2. I had an incredibly similar experience at the Meyer May house just last month. The food was excellent, the service warm and welcoming, and the atmosphere stunning and memorable. The company that night only made the experience that much more special.

    I too was impressed with the simplicity of the lighting, and how important a piece that played in setting such an incredible atmosphere. Seems obvious, but most get this wrong. Frank Lloyd Wright sweated the details and it is still relevant. I also appreciated how the furniture was integral to the experience, essentially creating an intimate room within the room feel at the table.

    Steelcase is the consummate host. It is beyond wonderful that they so passionately and meticulously restored the Meyer May house to showcase this hospitality.

  3. Awesome dinner table from the Wright brothers, trully great solutions for a pleasure meal. Seems to be impossible one table like this nowadays, because we’re living diferent times, the new families don’t seat on the table together for meals anymore, everyone has his own schedule. So, here is a thinking, why aren’t the tables inviting us to have a nice group meal? Maybe because we don’t want then to do this or we just don’t expect that. The dinner tables have different values for the currently homes.

  4. Well, you can’t comment on the ceremony of eating without mentioning Italy, where one wouldn’t be caught dead eating ‘ on the run’ as Americans do, or even taking food out ( it is only in the past few years that italian restaurants have created the ‘to go’ cup for espresso, which looks more like the paper cup used in a doctors office for a urine sample than anything else – except that is has a lid.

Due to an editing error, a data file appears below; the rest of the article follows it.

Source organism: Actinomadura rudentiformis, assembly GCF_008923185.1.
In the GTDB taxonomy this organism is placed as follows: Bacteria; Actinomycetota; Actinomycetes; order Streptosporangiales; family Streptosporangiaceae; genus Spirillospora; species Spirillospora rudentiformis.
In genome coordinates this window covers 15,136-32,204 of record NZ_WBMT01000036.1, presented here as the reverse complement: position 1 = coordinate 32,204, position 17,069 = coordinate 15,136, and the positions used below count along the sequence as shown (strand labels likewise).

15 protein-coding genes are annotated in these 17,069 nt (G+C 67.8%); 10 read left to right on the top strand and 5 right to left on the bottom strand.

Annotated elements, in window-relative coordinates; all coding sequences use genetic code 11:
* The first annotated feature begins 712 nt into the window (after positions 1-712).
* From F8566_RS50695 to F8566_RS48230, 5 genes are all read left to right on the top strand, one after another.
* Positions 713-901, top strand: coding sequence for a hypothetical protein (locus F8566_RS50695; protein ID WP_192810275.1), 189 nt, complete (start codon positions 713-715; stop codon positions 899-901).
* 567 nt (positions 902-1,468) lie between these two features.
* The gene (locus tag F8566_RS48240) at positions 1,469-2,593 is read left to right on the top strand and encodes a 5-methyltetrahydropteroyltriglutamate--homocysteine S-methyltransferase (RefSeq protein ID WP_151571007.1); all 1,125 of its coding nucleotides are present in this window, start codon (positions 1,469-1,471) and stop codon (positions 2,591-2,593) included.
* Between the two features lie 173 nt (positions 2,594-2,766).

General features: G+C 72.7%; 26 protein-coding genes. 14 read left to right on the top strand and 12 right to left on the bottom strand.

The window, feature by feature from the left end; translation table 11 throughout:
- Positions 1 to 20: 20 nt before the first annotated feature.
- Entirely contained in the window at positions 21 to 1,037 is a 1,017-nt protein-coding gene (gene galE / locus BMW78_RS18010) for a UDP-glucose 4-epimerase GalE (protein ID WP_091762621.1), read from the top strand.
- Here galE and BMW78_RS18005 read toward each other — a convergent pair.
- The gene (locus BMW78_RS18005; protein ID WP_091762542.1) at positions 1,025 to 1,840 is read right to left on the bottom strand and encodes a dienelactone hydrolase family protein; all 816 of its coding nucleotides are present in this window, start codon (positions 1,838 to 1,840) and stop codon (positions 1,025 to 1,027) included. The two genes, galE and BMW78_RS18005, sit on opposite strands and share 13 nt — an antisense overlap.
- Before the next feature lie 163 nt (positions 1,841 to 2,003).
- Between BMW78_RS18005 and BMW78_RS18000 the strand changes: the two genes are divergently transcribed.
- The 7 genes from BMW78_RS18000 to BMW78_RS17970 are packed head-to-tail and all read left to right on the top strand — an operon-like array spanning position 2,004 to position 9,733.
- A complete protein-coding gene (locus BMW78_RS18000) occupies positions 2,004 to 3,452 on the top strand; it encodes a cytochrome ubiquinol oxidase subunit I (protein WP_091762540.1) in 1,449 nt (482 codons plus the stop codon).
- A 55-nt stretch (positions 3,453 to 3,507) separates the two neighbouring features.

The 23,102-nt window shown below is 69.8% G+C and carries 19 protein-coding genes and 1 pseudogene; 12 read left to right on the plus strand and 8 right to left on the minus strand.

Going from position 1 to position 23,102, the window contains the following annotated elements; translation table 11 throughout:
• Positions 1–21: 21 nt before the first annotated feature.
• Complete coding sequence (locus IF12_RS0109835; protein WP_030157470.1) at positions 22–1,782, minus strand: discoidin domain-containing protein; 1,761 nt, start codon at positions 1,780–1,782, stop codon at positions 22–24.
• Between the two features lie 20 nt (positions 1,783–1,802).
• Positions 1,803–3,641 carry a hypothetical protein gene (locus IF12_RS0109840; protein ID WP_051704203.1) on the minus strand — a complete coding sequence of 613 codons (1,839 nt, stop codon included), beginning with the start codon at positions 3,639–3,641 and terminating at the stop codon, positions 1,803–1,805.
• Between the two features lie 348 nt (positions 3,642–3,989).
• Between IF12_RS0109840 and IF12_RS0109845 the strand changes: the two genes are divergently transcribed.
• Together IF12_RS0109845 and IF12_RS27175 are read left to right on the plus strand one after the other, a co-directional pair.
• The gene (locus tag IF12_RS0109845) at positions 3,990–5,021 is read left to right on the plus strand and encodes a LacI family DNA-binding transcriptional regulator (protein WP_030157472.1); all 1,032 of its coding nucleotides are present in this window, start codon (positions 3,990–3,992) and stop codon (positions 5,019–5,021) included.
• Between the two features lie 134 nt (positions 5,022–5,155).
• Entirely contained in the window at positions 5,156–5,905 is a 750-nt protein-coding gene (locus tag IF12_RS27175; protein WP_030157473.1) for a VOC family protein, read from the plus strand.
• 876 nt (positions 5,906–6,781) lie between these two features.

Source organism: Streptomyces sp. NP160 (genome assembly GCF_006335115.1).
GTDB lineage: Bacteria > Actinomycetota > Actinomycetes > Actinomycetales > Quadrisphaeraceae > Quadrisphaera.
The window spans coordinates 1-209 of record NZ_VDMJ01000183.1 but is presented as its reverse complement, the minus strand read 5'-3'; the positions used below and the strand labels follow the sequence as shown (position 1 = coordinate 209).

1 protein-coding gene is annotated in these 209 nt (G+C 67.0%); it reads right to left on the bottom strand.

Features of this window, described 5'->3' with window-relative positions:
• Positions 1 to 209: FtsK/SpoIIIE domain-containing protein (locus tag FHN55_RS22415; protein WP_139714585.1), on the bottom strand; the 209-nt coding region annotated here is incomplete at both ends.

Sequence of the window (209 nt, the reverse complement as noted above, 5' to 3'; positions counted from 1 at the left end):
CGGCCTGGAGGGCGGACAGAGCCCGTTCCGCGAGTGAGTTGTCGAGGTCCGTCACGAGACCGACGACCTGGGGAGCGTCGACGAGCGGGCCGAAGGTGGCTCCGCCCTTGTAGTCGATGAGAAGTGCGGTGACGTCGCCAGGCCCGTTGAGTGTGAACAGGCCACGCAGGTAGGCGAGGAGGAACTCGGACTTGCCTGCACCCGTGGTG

In Italy, the dining room is Church. And being invited to the table is akin to being invited into the family.
    How wonderful to have such a customized dining experience brought to you by Steelcase, FLWright – bespoke dining at its best !

  5. Fortunate to have visited Florence early this year, the italian wining and dining experience was utter joy!

    Be it the experience of having Italian coffee in a huddled coffee shop around the street corner, or even the elaborate lunch at an outdoorsy restaurant on a modest dining table with a translucent shed above and being surrounded by trellis of fresh flowers and foliage, the entire experience was intense and immersive.

    it takes a lot of thought into designing the experience of having food at a restaurant, yet one that leaves you so content not just with the sumptuous meal but also one that lets you feel so connected with the romanticism of the Italian culture all around you!

  6. Funny about the designs of Frank Lloyd Wright. I can admire aspects of them from an architectural and engineering perspective. But spending two hours at dinner in one of those hard, straight-backed dining chairs in the Meyer May house? No thank you!

    On the topic of dining, it is hospitality that makes a meal memorable. The thoughtful efforts of a warm and gracious host linger well beyond the memories of what was eaten and where.

  7. Probably the most famous chef in Europe nowdays is Ferran Adriá and his restaurant “El Bulli” located in the Catalonia in the northeast of Spain. more than eating what you are doing is experiencing with flavours and textures you have never imagined.
    well, if you happen to be his friend, or have the luck of dinning with one of their friends, you will end up dinning in the most privy table which is located -in the kitchen- there, while you have dinner, you can see the tens of cookers working in the restaurant meals.

    other Restaurant that has also a very seeked table in the Kitchen is ARZAK, located in the north of Spain, and with 2 michelin stars.

    both tables are worth visited. But prepare the walet, since dinner will not go bellow 200 euros per person.

  8. Wow, it seems to have been an amazing dinner Tim, thank you for sharing!
    I value the experience of food tremendously having grown up in a family of restaurateurs and the way I see it is such that The “Dining Experience” leads you through the doors of perception. I believe that to be unforgettable and be considered as such, it has to envelop your senses and take them to a different dimension.